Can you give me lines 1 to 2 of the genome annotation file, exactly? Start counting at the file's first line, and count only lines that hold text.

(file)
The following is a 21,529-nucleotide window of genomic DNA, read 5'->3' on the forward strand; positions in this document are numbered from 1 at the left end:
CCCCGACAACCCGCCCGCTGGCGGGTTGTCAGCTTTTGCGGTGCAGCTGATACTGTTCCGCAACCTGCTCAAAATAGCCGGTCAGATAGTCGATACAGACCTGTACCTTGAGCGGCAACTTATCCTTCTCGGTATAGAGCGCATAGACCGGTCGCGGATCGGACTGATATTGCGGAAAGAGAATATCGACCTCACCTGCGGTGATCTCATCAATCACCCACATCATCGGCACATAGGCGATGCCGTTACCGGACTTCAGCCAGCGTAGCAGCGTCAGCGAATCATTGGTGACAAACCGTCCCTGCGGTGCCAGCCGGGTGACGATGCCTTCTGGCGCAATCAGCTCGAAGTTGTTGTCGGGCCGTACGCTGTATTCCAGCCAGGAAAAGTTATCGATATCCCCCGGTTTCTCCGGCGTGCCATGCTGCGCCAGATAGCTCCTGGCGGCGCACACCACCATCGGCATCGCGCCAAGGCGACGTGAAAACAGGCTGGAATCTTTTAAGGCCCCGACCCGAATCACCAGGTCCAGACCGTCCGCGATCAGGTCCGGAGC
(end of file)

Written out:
The following is a 21,529-nucleotide window of genomic DNA, read 5'->3' on the forward strand; positions in this document are numbered from 1 at the left end:
CCCCGACAACCCGCCCGCTGGCGGGTTGTCAGCTTTTGCGGTGCAGCTGATACTGTTCCGCAACCTGCTCAAAATAGCCGGTCAGATAGTCGATACAGACCTGTACCTTGAGCGGCAACTTATCCTTCTCGGTATAGAGCGCATAGACCGGTCGCGGATCGGACTGATATTGCGGAAAGAGAATATCGACCTCACCTGCGGTGATCTCATCAATCACCCACATCATCGGCACATAGGCGATGCCGTTACCGGACTTCAGCCAGCGTAGCAGCGTCAGCGAATCATTGGTGACAAACCGTCCCTGCGGTGCCAGCCGGGTGACGATGCCTTCTGGCGCAATCAGCTCGAAGTTGTTGTCGGGCCGTACGCTGTATTCCAGCCAGGAAAAGTTATCGATATCCCCCGGTTTCTCCGGCGTGCCATGCTGCGCCAGATAGCTCCTGGCGGCGCACACCACCATCGGCATCGCGCCAAGGCGACGTGAAAACAGGCTGGAATCTTTTAAGGCCCCGACCCGAATCACCAGGTCCAGACCGTCCGCGATCAGGTCCGGAGC